But the business model for GTHL clubs remains eclectic. Some coaches are volunteers, others are paid, and there is wide disparity in salaries. There is also the issue of who is paying them. “The coach’s salary should be in the budget,” one coach says. “If it’s not, then you don’t know who’s paying the coach. If a parent is paying the coach, the next thing you know, his kid’s on the ice too much.”
Some teams are operated or leased by the parent of a player who wants to guarantee that his child plays.
The budget for a AAA team last year was $110,000, which included everything from practice ice rental (just over $23,000) to game sheets ($2,242). Divided among the 17 players, it was $6,000 each, with the rest made up by sponsors and fundraisers. Of the total, $20,000 was remitted to the organization. Both the league and member clubs are allowed to put aside money in a contingency fund. (The league’s is currently at $2.2 million.)
It’s possible for organizations to add surcharges on ice time and equipment (the team supplies jerseys, socks and gloves), and given that owners of AAA franchises need to have a team in each of the eight divisions, there is the opportunity, at least, to make money. But parents can now view the accounting and judge for themselves.
The transparency is welcome, but the cost of playing hockey in Toronto remains high, ranging from a few hundred dollars for House League, to more than $8,000 for some AAA teams. On top of that there is the cost of equipment (which can reach $4,000 for top-of-the-line gear), tournament costs for parents, gate fees (players and parents pay $6), and the cost of driving to games (an inner-city parent could log 4,000 kilometres in a season, driving to Vaughan, Mississauga, Markham etc.).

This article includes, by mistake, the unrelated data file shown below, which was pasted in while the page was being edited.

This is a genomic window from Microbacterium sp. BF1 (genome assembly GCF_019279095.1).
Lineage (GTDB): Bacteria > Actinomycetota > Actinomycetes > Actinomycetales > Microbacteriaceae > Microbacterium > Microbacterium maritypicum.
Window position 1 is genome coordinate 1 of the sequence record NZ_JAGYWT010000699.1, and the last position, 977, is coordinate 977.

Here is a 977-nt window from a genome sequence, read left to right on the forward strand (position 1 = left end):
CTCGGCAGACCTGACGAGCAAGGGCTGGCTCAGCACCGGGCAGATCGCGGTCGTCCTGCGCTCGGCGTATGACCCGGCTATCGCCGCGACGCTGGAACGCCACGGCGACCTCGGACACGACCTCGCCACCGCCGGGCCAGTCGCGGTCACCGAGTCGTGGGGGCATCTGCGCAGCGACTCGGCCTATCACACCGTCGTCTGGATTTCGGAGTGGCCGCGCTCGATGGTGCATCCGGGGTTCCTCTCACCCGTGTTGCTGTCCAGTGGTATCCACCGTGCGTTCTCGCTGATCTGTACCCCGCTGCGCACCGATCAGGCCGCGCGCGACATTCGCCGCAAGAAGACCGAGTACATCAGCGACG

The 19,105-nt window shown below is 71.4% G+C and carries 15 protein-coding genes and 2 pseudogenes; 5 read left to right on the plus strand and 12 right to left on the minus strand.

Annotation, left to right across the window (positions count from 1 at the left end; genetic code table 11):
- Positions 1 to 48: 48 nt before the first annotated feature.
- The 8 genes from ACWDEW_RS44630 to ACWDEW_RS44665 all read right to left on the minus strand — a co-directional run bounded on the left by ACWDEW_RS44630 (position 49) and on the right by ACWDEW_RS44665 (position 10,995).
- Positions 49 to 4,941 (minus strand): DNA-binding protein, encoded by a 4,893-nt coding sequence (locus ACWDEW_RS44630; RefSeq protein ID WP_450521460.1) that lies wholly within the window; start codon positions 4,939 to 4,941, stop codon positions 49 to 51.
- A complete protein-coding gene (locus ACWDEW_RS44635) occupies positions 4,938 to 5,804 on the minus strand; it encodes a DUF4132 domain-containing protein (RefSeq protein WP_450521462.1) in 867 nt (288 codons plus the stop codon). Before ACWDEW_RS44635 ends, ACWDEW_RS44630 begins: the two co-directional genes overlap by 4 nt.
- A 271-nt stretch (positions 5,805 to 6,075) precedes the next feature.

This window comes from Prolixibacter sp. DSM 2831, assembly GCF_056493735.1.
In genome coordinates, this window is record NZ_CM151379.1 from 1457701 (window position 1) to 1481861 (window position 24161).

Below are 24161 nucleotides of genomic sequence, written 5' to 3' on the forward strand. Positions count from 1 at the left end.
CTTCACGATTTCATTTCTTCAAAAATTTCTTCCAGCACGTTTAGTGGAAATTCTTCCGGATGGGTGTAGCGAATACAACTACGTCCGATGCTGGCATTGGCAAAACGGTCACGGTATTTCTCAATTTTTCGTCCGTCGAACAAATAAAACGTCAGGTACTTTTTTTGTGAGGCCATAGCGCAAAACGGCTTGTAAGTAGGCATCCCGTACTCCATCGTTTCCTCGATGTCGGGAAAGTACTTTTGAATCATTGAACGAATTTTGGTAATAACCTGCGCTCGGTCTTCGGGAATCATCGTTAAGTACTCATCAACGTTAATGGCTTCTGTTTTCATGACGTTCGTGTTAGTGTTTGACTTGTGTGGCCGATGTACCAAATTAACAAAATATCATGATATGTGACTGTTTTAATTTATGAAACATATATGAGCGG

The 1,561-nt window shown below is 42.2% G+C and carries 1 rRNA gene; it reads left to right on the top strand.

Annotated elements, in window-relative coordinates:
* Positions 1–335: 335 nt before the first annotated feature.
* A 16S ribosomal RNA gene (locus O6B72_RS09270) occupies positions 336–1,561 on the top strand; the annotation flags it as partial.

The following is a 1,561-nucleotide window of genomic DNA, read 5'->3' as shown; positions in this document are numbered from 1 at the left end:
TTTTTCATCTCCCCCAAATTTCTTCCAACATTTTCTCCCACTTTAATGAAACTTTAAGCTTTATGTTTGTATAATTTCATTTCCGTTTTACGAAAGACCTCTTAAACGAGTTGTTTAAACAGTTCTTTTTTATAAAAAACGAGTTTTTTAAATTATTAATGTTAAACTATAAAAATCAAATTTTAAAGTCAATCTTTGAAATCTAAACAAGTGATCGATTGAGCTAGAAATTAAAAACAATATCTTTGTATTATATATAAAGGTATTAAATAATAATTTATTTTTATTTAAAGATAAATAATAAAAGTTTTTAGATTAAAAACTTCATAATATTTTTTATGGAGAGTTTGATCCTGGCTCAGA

Personal trainers are a necessity at the elite level, and the cost of a good trainer and the ice time ranges from $240 to $425 an hour. Often they are in groups of four, though some parents spring for private classes. There are summer camps, spring leagues, dry land training, power-skating camps, off-season tournaments in Boston or Michigan.
The annual cost for a AAA player is between $10,000 and $15,000, not much less than the tuition for the University of Toronto medical school ($19,546).